By Alice Embree
Alice Embree, a nationally known writer and activist for social justice, tells how history was made in Texas.
Series: Tower Books Imprint
Publisher: Dolph Briscoe Center for American History
Book Details: 300 pages, 6 x 9
Publication Status: In Print
Voice Lessons explores the rich personal and political terrain of Alice Embree, a 1960s activist and convert to the women’s liberation movement of the 1970s, bringing a woman’s perspective to a transformational time in US history. This riveting memoir traces the author’s roots in segregated Austin and her participation in efforts to integrate the University of Texas. It follows her antiwar activism from a vigil in front of President Lyndon Johnson’s ranch in 1965 to a massive protest after the shootings at Kent State in 1970. Embree’s activism brought her and the Students for a Democratic Society into conflict with Frank Erwin, the powerful chairman of the UT Board of Regents, and inspired a campus free speech movement.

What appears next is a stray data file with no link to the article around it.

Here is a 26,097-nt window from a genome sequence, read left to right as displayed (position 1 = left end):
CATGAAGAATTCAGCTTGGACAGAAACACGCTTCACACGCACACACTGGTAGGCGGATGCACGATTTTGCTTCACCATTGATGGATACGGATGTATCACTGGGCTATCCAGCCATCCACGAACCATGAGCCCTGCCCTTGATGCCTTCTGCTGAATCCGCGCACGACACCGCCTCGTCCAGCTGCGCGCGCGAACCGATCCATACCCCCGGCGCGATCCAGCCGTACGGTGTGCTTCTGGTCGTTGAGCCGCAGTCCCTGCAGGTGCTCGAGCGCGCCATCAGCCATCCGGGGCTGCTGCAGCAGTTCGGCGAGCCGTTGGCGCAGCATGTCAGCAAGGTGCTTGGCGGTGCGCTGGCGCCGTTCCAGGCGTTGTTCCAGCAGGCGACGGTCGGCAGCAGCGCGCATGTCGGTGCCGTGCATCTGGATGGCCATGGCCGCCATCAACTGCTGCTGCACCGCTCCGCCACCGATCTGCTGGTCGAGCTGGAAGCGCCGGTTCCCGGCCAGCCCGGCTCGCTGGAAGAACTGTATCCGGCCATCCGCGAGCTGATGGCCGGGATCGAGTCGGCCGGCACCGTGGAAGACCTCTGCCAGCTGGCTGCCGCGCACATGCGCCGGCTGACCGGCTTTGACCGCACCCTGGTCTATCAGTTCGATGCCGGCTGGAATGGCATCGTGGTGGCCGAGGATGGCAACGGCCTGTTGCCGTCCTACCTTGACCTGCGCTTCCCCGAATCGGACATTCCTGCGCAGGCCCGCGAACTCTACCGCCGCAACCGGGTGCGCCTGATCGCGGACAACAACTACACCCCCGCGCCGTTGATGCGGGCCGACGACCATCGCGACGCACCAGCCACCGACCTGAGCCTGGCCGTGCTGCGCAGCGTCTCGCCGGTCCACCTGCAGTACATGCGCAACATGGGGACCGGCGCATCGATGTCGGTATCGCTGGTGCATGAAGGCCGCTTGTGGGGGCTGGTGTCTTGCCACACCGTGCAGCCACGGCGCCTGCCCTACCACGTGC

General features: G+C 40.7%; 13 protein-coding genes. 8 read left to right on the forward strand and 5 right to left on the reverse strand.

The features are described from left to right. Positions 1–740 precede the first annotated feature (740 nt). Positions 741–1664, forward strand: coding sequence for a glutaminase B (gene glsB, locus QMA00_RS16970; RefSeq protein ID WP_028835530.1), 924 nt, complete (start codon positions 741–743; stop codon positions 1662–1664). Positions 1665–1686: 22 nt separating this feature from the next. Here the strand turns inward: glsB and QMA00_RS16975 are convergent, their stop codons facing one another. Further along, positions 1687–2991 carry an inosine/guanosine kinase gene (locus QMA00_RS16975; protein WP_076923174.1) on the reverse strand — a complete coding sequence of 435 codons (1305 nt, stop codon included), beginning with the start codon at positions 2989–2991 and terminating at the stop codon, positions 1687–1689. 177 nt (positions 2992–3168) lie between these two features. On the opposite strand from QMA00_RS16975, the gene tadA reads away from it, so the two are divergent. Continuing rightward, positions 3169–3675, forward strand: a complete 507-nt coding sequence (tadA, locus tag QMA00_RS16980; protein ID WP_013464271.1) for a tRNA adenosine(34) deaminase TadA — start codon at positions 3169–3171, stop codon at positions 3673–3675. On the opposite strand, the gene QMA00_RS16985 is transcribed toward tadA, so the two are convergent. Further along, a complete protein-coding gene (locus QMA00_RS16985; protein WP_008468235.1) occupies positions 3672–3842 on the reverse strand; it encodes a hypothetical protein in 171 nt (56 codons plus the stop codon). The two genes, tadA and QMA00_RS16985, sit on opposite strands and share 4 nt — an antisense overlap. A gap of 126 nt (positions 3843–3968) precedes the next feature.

She recounts her experiences living in New York during the tumultuous years of 1968 and 1969, including the Columbia University strike and the Woodstock music festival. She also tells about protesting at the Chicago Democratic Convention, her interactions with Yippies and poets, and her travels to Chile, Cuba, and Mexico. Embree highlights the radical roots of the women’s liberation movement in Austin and the audacious women’s community that challenged gender roles, fought for reproductive justice, and inspired a lifetime of activism.